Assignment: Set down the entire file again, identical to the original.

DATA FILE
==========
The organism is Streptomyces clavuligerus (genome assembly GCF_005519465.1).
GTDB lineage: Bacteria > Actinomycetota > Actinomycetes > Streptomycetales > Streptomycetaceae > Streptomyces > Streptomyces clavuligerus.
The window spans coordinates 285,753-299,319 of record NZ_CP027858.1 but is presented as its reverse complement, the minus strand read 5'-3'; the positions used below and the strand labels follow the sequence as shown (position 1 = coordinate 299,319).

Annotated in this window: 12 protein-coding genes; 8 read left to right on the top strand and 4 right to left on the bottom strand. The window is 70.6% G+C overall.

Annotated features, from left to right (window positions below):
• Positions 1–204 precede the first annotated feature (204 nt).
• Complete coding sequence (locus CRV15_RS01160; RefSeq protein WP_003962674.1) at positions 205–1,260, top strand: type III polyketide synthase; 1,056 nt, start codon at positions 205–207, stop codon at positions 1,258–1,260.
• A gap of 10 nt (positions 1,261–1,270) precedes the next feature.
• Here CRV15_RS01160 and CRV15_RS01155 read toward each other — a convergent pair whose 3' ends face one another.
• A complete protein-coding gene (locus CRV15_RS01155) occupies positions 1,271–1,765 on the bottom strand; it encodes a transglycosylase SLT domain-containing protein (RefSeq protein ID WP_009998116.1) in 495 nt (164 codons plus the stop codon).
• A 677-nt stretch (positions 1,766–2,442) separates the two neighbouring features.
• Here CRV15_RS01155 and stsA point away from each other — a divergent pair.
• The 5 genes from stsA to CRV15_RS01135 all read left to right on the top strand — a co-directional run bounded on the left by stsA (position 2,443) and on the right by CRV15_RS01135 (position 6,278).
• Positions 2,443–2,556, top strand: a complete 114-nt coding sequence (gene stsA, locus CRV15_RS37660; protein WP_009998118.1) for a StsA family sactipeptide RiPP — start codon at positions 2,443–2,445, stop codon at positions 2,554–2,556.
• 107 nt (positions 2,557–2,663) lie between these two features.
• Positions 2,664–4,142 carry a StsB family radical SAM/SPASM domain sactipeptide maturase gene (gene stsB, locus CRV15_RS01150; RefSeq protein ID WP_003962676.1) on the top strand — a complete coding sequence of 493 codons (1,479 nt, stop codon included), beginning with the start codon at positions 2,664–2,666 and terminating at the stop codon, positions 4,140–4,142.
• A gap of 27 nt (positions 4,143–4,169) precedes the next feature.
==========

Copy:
The organism is Streptomyces clavuligerus (genome assembly GCF_005519465.1).
GTDB lineage: Bacteria > Actinomycetota > Actinomycetes > Streptomycetales > Streptomycetaceae > Streptomyces > Streptomyces clavuligerus.
The window spans coordinates 285,753-299,319 of record NZ_CP027858.1 but is presented as its reverse complement, the minus strand read 5'-3'; the positions used below and the strand labels follow the sequence as shown (position 1 = coordinate 299,319).

Annotated in this window: 12 protein-coding genes; 8 read left to right on the top strand and 4 right to left on the bottom strand. The window is 70.6% G+C overall.

Annotated features, from left to right (window positions below):
• Positions 1–204 precede the first annotated feature (204 nt).
• Complete coding sequence (locus CRV15_RS01160; RefSeq protein WP_003962674.1) at positions 205–1,260, top strand: type III polyketide synthase; 1,056 nt, start codon at positions 205–207, stop codon at positions 1,258–1,260.
• A gap of 10 nt (positions 1,261–1,270) precedes the next feature.
• Here CRV15_RS01160 and CRV15_RS01155 read toward each other — a convergent pair whose 3' ends face one another.
• A complete protein-coding gene (locus CRV15_RS01155) occupies positions 1,271–1,765 on the bottom strand; it encodes a transglycosylase SLT domain-containing protein (RefSeq protein ID WP_009998116.1) in 495 nt (164 codons plus the stop codon).
• A 677-nt stretch (positions 1,766–2,442) separates the two neighbouring features.
• Here CRV15_RS01155 and stsA point away from each other — a divergent pair.
• The 5 genes from stsA to CRV15_RS01135 all read left to right on the top strand — a co-directional run bounded on the left by stsA (position 2,443) and on the right by CRV15_RS01135 (position 6,278).
• Positions 2,443–2,556, top strand: a complete 114-nt coding sequence (gene stsA, locus CRV15_RS37660; protein WP_009998118.1) for a StsA family sactipeptide RiPP — start codon at positions 2,443–2,445, stop codon at positions 2,554–2,556.
• 107 nt (positions 2,557–2,663) lie between these two features.
• Positions 2,664–4,142 carry a StsB family radical SAM/SPASM domain sactipeptide maturase gene (gene stsB, locus CRV15_RS01150; RefSeq protein ID WP_003962676.1) on the top strand — a complete coding sequence of 493 codons (1,479 nt, stop codon included), beginning with the start codon at positions 2,664–2,666 and terminating at the stop codon, positions 4,140–4,142.
• A gap of 27 nt (positions 4,143–4,169) precedes the next feature.